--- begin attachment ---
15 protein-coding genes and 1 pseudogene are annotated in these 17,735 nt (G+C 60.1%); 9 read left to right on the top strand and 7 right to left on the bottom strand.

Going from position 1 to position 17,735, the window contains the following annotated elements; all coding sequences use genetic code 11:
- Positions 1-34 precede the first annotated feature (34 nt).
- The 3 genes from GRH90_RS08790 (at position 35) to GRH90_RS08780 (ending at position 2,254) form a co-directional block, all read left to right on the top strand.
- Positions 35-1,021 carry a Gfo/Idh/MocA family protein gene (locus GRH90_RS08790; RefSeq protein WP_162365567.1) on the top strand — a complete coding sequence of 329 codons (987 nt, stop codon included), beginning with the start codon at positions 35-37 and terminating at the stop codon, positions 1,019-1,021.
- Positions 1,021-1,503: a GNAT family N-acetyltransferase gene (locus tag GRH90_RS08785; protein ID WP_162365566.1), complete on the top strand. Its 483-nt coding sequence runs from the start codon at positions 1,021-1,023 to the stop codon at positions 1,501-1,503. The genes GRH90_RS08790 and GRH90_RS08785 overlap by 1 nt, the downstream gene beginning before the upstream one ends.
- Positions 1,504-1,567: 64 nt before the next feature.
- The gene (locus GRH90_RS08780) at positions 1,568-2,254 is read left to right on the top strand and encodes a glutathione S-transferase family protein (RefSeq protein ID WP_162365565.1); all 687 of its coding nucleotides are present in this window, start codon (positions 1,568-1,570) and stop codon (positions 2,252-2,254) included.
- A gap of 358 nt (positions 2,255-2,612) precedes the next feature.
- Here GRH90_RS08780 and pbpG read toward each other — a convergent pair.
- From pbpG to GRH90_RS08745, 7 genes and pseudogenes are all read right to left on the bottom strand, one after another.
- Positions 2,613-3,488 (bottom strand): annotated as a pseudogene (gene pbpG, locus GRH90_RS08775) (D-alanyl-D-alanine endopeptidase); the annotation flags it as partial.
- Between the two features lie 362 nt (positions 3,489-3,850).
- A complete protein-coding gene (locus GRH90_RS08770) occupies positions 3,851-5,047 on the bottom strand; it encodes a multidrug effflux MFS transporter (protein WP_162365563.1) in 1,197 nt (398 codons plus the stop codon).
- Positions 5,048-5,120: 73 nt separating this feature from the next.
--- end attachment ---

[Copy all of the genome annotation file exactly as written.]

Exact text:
15 protein-coding genes and 1 pseudogene are annotated in these 17,735 nt (G+C 60.1%); 9 read left to right on the top strand and 7 right to left on the bottom strand.

Going from position 1 to position 17,735, the window contains the following annotated elements; all coding sequences use genetic code 11:
- Positions 1-34 precede the first annotated feature (34 nt).
- The 3 genes from GRH90_RS08790 (at position 35) to GRH90_RS08780 (ending at position 2,254) form a co-directional block, all read left to right on the top strand.
- Positions 35-1,021 carry a Gfo/Idh/MocA family protein gene (locus GRH90_RS08790; RefSeq protein WP_162365567.1) on the top strand — a complete coding sequence of 329 codons (987 nt, stop codon included), beginning with the start codon at positions 35-37 and terminating at the stop codon, positions 1,019-1,021.
- Positions 1,021-1,503: a GNAT family N-acetyltransferase gene (locus tag GRH90_RS08785; protein ID WP_162365566.1), complete on the top strand. Its 483-nt coding sequence runs from the start codon at positions 1,021-1,023 to the stop codon at positions 1,501-1,503. The genes GRH90_RS08790 and GRH90_RS08785 overlap by 1 nt, the downstream gene beginning before the upstream one ends.
- Positions 1,504-1,567: 64 nt before the next feature.
- The gene (locus GRH90_RS08780) at positions 1,568-2,254 is read left to right on the top strand and encodes a glutathione S-transferase family protein (RefSeq protein ID WP_162365565.1); all 687 of its coding nucleotides are present in this window, start codon (positions 1,568-1,570) and stop codon (positions 2,252-2,254) included.
- A gap of 358 nt (positions 2,255-2,612) precedes the next feature.
- Here GRH90_RS08780 and pbpG read toward each other — a convergent pair.
- From pbpG to GRH90_RS08745, 7 genes and pseudogenes are all read right to left on the bottom strand, one after another.
- Positions 2,613-3,488 (bottom strand): annotated as a pseudogene (gene pbpG, locus GRH90_RS08775) (D-alanyl-D-alanine endopeptidase); the annotation flags it as partial.
- Between the two features lie 362 nt (positions 3,489-3,850).
- A complete protein-coding gene (locus GRH90_RS08770) occupies positions 3,851-5,047 on the bottom strand; it encodes a multidrug effflux MFS transporter (protein WP_162365563.1) in 1,197 nt (398 codons plus the stop codon).
- Positions 5,048-5,120: 73 nt separating this feature from the next.